Built To Spill
Marquee Theatre, Tempe
Tuesday, October 26, 2010
Built To Spill's Tuesday show at Marquee Theatre was one for the die-hards. While the hips kids paid upwards of $100 to watch Damon Albarn's Gorillaz cartoon/art-rap spectacular down the theater formerly known as Dodge, a crustier sort gathered to see the veteran Idaho act single-handedly responsible for making sure "indie jam band" wasn't an oxymoron during the decade between Dave Matthews rise to frat boy deity and the recent hipster reclamation of the genre.
It was a jammy show all the way through. There were, if you can believe it, folding chairs out at the usually wide-open venue, which was a good thing since a few gray-haired guys in jean shorts turned up looking for someplace to park themselves. As did -- gasp! -- a real live bootlegger, proudly raising his mic tower to capture the show for posterity and possible FLAC swap. Oh, and the third guitarist even sat a few times during the set.
The five-piece touring version of beardo guitar God Doug Martsch rewarded the faithful with what might be fairly called fat noodles and righteous riffs. And a cover of The Grateful Dead's "Ripple" to boot.
Actually, the "Ripple" cover kicked off a magnificent mid-set queue that included jammed out versions of "Hindsight," "Time Trap" and "Things Fall Apart."
"This is, like, the mellowest set we've ever played so thanks for being patient," Martsch said after that trio. "We just thought it'd sound better to do slow stuff in this big, giant room."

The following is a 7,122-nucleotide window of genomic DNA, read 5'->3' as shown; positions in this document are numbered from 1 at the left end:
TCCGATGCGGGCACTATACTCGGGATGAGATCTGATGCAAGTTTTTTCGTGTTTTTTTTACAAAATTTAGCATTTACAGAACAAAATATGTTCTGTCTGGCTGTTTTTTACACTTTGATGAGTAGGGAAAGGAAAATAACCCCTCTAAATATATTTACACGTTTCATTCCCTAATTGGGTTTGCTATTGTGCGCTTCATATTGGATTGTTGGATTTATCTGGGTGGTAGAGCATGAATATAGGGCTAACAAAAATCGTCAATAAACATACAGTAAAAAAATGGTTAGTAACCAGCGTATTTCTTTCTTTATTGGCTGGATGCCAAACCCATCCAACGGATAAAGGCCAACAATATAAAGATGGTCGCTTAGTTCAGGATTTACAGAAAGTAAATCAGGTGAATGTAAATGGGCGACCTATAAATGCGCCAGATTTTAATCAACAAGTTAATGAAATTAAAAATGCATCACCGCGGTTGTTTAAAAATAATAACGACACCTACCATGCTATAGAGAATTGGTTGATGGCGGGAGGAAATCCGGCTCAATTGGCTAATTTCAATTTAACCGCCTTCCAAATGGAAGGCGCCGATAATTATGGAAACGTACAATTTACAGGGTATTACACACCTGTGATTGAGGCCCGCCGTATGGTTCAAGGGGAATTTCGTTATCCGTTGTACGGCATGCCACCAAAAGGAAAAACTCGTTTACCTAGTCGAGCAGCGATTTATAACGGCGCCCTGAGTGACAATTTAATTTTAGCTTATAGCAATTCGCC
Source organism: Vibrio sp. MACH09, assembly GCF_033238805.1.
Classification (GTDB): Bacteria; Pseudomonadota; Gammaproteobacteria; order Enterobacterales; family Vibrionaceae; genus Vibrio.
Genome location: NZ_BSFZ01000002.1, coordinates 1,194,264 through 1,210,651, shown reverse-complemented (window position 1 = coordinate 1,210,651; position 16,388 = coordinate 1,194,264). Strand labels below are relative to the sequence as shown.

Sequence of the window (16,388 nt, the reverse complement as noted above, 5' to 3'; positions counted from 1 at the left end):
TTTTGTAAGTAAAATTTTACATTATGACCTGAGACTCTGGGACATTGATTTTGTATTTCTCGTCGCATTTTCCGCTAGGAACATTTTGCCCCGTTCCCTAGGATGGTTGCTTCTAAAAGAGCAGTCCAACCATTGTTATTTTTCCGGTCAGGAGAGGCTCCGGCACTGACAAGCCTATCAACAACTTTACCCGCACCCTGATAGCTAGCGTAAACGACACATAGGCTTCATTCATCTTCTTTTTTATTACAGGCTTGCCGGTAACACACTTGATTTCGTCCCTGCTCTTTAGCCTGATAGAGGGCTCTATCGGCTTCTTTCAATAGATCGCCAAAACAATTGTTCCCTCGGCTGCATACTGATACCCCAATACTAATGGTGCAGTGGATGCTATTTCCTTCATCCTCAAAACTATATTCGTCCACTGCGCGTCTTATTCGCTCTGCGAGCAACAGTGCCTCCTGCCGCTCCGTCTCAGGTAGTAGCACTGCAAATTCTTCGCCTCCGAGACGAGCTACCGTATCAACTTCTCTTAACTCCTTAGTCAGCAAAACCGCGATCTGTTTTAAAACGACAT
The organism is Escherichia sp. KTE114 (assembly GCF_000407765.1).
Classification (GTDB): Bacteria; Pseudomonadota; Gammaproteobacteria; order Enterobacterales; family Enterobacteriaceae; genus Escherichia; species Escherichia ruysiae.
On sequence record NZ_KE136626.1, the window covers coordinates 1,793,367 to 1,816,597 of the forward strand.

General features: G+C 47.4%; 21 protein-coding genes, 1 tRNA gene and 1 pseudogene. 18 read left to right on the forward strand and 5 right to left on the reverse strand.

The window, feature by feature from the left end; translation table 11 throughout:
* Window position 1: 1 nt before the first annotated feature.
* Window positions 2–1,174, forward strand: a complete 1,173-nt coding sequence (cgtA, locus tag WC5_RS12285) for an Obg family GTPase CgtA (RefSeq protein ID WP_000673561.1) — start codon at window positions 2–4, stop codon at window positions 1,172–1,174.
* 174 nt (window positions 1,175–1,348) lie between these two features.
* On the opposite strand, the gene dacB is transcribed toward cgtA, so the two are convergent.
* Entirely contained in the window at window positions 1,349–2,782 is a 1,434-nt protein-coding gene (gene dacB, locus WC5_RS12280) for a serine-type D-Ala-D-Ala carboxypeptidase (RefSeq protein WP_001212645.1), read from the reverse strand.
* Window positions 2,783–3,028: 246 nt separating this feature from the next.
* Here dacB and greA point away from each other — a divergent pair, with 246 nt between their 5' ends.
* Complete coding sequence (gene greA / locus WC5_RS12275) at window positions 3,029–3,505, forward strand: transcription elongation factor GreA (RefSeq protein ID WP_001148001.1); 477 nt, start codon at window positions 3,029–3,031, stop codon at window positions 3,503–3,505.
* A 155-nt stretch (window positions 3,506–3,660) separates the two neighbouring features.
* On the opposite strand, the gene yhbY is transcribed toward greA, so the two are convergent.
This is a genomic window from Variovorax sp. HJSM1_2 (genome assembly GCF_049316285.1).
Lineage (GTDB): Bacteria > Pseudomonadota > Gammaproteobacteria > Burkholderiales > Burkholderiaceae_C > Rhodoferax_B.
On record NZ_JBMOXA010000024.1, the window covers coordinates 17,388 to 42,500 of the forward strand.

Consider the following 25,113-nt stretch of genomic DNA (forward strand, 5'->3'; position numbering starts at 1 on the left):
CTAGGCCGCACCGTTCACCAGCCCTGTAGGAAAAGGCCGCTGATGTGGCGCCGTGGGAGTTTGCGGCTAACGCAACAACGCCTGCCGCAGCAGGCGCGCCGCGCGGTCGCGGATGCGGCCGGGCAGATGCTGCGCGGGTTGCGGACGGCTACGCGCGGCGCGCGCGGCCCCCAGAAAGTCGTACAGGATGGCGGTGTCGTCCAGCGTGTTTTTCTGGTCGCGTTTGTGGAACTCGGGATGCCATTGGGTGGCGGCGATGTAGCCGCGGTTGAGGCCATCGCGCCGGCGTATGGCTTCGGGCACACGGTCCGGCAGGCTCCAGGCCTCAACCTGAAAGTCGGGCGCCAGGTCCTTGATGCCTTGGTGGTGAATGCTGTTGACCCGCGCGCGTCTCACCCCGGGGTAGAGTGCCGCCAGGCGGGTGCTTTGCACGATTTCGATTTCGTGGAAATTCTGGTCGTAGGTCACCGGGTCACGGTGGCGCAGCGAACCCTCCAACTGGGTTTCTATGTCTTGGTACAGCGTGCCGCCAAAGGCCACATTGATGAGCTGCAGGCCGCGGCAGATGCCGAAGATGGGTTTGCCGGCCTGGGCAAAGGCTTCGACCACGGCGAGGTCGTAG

The mellow vibe continued with "The Weather," the slow-burning closer to the band's Ancient Melodies Of The Future before things sped up with crowd favorites "Car," from 1994's There's Nothing Wrong with Love, and "Carry The Zero," from 1999's Keep It Like a Secret.
After an encore break Martsch came back alone with an acoustic guitar to play "Dream" and "Offer" from his solo record. That pair of songs was a bit boring -- BTS' strengths aren't vocals or slow strumming -- so it was a relief when the rest of the band returned for "Liar." Even the closer, a super-extended version of "Broken Chairs," couldn't quite get back the mid-set momentum, sadly, but it wasn't a bad way to go out after nearly two hours. A cameo by Meat Puppet Cris Kirkwood, who came out to play bass at about the 10-minute mark, did help liven things up, though.
I, for one, left happy I decided to see this band instead of sickly-looking cartoons rapping in British accents. Now if I can just get a copy of that bootleg...
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Personal bias: I've long loved this band.
The crowd: Some hipsters, a few hippies, a lot of beards, a little on the old side for a Marquee show.
Overheard: "Freebird!" That's a cute thing to yell, I guess, but be prepared to actually hear tat stupid song if you yell it at Built To Spill -- I've personally seen them play it.
Random notebook dump: Ahhhhhhhh so comfortable to sit down!